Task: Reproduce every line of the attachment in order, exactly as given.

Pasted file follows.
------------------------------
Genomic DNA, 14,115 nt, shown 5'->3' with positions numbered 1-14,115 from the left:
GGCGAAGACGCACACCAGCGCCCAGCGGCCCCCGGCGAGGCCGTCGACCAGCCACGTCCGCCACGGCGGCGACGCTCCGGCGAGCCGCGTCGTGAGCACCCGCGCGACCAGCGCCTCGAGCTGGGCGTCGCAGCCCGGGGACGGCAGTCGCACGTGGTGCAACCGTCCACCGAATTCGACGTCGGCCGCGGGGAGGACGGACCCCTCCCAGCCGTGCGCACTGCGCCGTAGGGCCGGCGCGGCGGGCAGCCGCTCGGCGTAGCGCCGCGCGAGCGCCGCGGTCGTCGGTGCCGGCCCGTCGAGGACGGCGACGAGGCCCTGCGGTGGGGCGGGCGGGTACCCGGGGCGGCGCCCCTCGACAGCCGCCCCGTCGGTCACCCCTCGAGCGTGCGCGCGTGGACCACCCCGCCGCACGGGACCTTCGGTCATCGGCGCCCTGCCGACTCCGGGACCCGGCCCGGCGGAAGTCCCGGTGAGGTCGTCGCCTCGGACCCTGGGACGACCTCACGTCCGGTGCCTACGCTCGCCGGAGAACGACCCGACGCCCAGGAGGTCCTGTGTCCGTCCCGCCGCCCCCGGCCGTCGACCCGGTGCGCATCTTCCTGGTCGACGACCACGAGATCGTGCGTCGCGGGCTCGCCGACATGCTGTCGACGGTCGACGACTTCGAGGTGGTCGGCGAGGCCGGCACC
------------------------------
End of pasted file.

Genomic DNA, 14,115 nt, shown 5'->3' with positions numbered 1-14,115 from the left:
GGCGAAGACGCACACCAGCGCCCAGCGGCCCCCGGCGAGGCCGTCGACCAGCCACGTCCGCCACGGCGGCGACGCTCCGGCGAGCCGCGTCGTGAGCACCCGCGCGACCAGCGCCTCGAGCTGGGCGTCGCAGCCCGGGGACGGCAGTCGCACGTGGTGCAACCGTCCACCGAATTCGACGTCGGCCGCGGGGAGGACGGACCCCTCCCAGCCGTGCGCACTGCGCCGTAGGGCCGGCGCGGCGGGCAGCCGCTCGGCGTAGCGCCGCGCGAGCGCCGCGGTCGTCGGTGCCGGCCCGTCGAGGACGGCGACGAGGCCCTGCGGTGGGGCGGGCGGGTACCCGGGGCGGCGCCCCTCGACAGCCGCCCCGTCGGTCACCCCTCGAGCGTGCGCGCGTGGACCACCCCGCCGCACGGGACCTTCGGTCATCGGCGCCCTGCCGACTCCGGGACCCGGCCCGGCGGAAGTCCCGGTGAGGTCGTCGCCTCGGACCCTGGGACGACCTCACGTCCGGTGCCTACGCTCGCCGGAGAACGACCCGACGCCCAGGAGGTCCTGTGTCCGTCCCGCCGCCCCCGGCCGTCGACCCGGTGCGCATCTTCCTGGTCGACGACCACGAGATCGTGCGTCGCGGGCTCGCCGACATGCTGTCGACGGTCGACGACTTCGAGGTGGTCGGCGAGGCCGGCACC